Edinburgh final years could be graduating without having dissertations marked amid lecturer strikes

‘It smacks of vindictiveness’


Dissertations written by final year undergraduate students at Edinburgh University could go unmarked due to strike action, according to plans unveiled by the university.

The University and College Union (UCU) has been engaged in a continuous nationwide marking and assessment boycott since 20 April. UCU members are being encouraged to refuse to mark any work submitted by students as part of a dispute over pay, working conditions and pensions.

The University of Edinburgh told The Tab that in response it intends to introduce “a range of temporary variations to provide greater flexibility to marking assessments”, including making final year students graduate even if their assessments, including dissertations, have not been marked.

The plans are not yet finalised, and depend on the outcome of negotiations between national-level university employers and the UCU.

Students in all year groups would be affected by the university’s decision, with decisions about progression to the next year of study or graduation based on a small selection of work submitted before the boycott began.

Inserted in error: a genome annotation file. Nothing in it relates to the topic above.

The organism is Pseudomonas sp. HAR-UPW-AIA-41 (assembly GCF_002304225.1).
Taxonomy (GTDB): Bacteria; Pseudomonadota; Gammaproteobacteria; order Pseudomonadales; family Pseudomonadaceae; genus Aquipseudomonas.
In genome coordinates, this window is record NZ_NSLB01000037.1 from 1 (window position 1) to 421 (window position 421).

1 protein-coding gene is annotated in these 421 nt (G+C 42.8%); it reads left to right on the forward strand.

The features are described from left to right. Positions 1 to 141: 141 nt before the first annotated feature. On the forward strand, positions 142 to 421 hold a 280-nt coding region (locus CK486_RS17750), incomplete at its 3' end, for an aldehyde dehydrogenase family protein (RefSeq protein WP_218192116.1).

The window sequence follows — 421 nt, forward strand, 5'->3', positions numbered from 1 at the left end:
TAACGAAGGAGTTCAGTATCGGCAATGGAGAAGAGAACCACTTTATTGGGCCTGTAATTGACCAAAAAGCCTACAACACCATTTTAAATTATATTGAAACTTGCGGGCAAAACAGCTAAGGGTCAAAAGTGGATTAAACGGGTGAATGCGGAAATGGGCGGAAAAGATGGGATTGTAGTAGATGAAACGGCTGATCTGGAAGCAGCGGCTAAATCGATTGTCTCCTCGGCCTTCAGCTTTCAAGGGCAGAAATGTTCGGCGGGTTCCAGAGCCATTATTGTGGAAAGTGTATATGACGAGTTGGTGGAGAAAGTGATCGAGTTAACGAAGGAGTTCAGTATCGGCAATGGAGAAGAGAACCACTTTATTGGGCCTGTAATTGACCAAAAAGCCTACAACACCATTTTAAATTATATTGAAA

Students and staff at Edinburgh have expressed outrage at the proposals which could see extensive research undertaken by students go untouched.

Some courses have coursework deadlines and exams in the coming weeks, meaning students who are currently revising or completing assessments do not know whether these will be marked at all.

Nearly 500 lecturers at the university have signed an open letter saying they are “dismayed and alarmed” at the response to the boycott.

“We are especially troubled by the impact on final year undergraduates, who may find a large proportion of their honours assignments do not contribute to their final degree classification. For some, this includes their dissertation, which ought to be the capstone of their degree”, it reads.

Fraser MacDonald, a Lecturer in geography, explained his decision to sign the letter: “It seems as if they’d rather relax examination standards – devaluing the degrees of 2023 graduates – if it helps management pay staff less.

“They have miscalculated here. Corporate tactics won’t prevail because the university ultimately depends on collegiality and reputation and you can’t disregard both without there being consequences”.